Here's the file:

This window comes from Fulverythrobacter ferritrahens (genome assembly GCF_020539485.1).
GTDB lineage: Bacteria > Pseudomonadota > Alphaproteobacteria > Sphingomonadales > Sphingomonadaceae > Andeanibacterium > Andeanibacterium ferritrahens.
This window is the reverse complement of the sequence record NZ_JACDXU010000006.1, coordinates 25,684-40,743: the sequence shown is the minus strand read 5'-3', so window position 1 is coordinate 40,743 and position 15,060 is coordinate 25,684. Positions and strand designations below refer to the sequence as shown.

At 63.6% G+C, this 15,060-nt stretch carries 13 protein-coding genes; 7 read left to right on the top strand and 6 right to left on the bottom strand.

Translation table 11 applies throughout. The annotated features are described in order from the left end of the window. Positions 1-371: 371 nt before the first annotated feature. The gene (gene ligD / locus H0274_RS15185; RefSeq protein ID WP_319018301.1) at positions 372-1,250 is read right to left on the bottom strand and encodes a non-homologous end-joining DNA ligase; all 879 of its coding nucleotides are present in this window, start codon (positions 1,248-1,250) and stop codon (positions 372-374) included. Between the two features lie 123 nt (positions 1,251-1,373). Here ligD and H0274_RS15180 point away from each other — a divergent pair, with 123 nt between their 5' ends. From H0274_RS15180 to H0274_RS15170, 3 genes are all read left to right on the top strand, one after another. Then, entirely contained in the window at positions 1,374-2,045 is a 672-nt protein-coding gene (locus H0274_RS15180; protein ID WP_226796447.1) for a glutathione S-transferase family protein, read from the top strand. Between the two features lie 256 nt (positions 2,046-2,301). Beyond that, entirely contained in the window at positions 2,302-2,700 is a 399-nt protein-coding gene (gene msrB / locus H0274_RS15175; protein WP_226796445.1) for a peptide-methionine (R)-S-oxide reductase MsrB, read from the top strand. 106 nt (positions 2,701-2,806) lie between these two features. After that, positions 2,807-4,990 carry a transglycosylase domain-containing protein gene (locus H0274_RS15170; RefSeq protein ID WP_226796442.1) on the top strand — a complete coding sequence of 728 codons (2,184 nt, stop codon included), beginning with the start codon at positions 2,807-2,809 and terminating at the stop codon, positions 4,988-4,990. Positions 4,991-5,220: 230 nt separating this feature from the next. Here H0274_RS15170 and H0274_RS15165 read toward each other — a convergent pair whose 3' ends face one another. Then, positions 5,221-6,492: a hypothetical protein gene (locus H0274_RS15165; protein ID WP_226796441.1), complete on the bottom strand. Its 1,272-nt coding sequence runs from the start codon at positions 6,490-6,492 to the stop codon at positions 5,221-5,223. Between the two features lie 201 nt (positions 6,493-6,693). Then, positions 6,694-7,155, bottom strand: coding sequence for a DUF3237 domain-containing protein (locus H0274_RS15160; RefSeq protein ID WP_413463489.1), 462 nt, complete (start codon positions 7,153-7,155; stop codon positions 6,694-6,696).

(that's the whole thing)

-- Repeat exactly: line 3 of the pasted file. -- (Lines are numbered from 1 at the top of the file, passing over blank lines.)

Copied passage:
This window is the reverse complement of the sequence record NZ_JACDXU010000006.1, coordinates 25,684-40,743: the sequence shown is the minus strand read 5'-3', so window position 1 is coordinate 40,743 and position 15,060 is coordinate 25,684. Positions and strand designations below refer to the sequence as shown.